‘The Bastard Executioner’ episode 7 review: Wilkin Brattle shares the truth … but to who?

Through the past six episodes of FX’s “The Bastard Executioner,” Wilkin Brattle has slowly immersed himself in Ventrishire using a false name, a title of executioner, and little other than prophecies and revenge on his mind.

Yet, over time the same thing has happened to him that happens often whenever you have a character who starts to immerse themselves in a new world and culture: He makes connections, he feels guilt, and he seeks out ways to make amends. On Tuesday night’s new episode, he made one of his biggest moves to date in order to ensure that he could relinquish some of his pain: He revealed his true self to Lady Love in an effort in order to ensure the freedom of an innocent man, one he harbored great guilt for and believed he should die instead. She would not allow that to pass, and instead forced him to carry on in his charge for the sake of their own greater good. She feels the other self inside her, and recognizes like he does that there is an inexplicable connection.

The episode did close with the fitting execution, a particularly harrowing one that did require Wilkin to show some selfishness, not just on his part, but also for Lady Love.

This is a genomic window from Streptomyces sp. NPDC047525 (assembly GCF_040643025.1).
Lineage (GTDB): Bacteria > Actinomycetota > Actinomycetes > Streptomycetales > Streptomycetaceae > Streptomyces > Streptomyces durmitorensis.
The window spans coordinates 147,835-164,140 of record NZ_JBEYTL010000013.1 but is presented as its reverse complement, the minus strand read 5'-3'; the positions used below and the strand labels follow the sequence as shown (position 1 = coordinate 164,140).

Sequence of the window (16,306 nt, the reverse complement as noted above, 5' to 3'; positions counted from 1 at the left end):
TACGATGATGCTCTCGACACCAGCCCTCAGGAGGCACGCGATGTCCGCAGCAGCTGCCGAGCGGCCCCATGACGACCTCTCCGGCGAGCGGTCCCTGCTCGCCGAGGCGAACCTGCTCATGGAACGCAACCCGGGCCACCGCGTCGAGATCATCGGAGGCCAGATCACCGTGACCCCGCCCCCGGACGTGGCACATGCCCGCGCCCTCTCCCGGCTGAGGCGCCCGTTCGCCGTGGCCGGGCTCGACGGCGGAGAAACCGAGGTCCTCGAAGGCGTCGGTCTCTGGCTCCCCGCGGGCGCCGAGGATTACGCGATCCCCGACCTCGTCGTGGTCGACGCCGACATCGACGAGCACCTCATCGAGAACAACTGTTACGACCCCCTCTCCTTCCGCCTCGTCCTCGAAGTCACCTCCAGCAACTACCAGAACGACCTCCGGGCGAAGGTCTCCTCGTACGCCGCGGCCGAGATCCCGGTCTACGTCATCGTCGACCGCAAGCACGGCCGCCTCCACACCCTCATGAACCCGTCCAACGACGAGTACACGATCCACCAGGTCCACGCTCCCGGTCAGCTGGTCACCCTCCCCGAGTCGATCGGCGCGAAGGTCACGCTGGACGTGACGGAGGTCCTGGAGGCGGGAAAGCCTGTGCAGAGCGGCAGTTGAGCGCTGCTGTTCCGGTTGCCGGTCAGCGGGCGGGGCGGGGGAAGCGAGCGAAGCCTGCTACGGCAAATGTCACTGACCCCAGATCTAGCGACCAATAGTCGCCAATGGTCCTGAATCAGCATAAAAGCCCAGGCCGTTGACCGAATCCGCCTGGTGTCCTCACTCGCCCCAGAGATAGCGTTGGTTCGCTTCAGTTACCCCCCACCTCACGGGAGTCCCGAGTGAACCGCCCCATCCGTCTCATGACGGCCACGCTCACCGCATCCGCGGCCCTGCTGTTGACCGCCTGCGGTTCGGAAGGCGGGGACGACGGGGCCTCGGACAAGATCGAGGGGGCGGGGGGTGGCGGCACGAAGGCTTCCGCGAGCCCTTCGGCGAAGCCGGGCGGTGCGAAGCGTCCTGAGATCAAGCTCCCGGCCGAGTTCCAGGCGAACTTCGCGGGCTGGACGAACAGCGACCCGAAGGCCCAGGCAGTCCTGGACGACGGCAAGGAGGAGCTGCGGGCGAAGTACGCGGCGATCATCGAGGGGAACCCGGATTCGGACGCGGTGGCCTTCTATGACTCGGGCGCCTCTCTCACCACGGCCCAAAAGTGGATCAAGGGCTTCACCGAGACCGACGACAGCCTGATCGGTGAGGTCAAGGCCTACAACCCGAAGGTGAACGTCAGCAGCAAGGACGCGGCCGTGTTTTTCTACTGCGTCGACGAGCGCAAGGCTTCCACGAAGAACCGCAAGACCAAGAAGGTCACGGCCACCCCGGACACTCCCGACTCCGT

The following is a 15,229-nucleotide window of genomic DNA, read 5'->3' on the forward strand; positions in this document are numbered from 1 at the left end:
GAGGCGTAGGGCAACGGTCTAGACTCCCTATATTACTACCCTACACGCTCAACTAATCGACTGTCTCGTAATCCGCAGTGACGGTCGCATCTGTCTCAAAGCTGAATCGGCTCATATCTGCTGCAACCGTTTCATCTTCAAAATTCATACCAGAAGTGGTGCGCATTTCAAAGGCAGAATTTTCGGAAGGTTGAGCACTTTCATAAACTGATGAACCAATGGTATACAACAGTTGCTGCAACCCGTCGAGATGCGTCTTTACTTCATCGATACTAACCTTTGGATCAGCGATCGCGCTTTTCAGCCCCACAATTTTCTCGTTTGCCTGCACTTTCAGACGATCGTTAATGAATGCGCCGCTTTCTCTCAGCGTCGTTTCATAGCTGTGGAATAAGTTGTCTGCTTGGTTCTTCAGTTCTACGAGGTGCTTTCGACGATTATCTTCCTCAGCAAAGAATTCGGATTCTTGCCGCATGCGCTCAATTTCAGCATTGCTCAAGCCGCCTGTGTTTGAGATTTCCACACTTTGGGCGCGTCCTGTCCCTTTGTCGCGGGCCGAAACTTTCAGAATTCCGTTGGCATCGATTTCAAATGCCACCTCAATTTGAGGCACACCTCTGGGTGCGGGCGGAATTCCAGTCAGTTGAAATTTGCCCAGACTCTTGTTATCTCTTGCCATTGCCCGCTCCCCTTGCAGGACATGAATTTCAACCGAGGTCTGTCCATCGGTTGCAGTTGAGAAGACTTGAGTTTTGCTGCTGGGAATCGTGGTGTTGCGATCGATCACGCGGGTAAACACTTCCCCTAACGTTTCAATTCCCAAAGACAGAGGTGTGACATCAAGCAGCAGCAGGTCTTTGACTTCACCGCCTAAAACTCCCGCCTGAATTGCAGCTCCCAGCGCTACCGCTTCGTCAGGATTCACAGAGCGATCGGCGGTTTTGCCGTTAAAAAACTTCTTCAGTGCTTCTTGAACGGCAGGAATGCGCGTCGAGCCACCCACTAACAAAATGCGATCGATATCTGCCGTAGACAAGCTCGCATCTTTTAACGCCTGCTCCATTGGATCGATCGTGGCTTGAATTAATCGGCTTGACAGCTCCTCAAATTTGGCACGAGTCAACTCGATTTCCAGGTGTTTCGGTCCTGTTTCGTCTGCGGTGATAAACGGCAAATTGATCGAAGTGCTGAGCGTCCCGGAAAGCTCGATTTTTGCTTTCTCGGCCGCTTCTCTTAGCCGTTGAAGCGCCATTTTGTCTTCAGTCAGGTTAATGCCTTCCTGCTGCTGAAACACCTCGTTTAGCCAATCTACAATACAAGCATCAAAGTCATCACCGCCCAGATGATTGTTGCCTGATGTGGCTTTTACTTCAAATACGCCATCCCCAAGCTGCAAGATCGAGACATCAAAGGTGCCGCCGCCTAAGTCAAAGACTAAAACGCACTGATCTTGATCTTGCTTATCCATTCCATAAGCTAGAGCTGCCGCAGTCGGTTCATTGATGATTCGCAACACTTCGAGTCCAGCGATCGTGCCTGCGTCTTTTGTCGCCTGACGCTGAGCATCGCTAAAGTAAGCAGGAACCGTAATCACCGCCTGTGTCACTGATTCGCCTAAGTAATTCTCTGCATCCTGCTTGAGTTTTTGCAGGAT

As to what happens between these two characters, much remains to be seen. However, at the same exact time Lady Love may have competition now in the form of Wilkin’s fake wife Jessamy, who he paid a particularly intimate visit to near the end of the episode.

In looking at how the show has evolved overall since the very beginning, we do appreciate some of the shift away from strictly the brutality (there was some near the end of the episode) to the politics. The same goes for the greater appreciation that we have for Annora. The visual palette has always been there, as have been the performances. At the moment, the series’ true weakness may be that the main narrative fluctuates at times, and we do wish that there was a stronger push behind it. Also, FX in general is running into a problem these days of stuffing episodes a little too long; it is almost as though they are encouraging DVR viewing at this point, given that asking viewers to give up 90 minutes a week for a specific show, particularly one later at night, is a difficult proposition. Episode Grade: B.

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